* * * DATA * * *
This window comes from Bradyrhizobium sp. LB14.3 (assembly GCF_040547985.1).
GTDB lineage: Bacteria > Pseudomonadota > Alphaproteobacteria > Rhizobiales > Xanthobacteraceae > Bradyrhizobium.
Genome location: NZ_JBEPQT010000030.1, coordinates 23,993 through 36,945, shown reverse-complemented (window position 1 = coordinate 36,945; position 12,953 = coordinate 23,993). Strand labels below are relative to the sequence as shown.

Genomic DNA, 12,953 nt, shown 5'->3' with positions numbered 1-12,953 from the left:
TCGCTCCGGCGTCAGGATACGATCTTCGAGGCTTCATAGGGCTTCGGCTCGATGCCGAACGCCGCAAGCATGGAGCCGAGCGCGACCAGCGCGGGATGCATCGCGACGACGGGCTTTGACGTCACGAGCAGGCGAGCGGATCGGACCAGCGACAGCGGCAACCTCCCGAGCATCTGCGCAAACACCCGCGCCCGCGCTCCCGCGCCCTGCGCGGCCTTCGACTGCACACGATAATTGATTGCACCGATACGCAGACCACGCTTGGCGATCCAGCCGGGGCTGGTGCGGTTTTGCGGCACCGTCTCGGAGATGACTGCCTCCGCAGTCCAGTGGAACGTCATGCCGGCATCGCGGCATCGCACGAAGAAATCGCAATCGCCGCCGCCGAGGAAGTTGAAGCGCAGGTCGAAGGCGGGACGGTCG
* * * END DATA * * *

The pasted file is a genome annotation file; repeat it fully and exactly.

This window comes from Bradyrhizobium sp. LB14.3 (assembly GCF_040547985.1).
GTDB lineage: Bacteria > Pseudomonadota > Alphaproteobacteria > Rhizobiales > Xanthobacteraceae > Bradyrhizobium.
Genome location: NZ_JBEPQT010000030.1, coordinates 23,993 through 36,945, shown reverse-complemented (window position 1 = coordinate 36,945; position 12,953 = coordinate 23,993). Strand labels below are relative to the sequence as shown.

Genomic DNA, 12,953 nt, shown 5'->3' with positions numbered 1-12,953 from the left:
TCGCTCCGGCGTCAGGATACGATCTTCGAGGCTTCATAGGGCTTCGGCTCGATGCCGAACGCCGCAAGCATGGAGCCGAGCGCGACCAGCGCGGGATGCATCGCGACGACGGGCTTTGACGTCACGAGCAGGCGAGCGGATCGGACCAGCGACAGCGGCAACCTCCCGAGCATCTGCGCAAACACCCGCGCCCGCGCTCCCGCGCCCTGCGCGGCCTTCGACTGCACACGATAATTGATTGCACCGATACGCAGACCACGCTTGGCGATCCAGCCGGGGCTGGTGCGGTTTTGCGGCACCGTCTCGGAGATGACTGCCTCCGCAGTCCAGTGGAACGTCATGCCGGCATCGCGGCATCGCACGAAGAAATCGCAATCGCCGCCGCCGAGGAAGTTGAAGCGCAGGTCGAAGGCGGGACGGTCG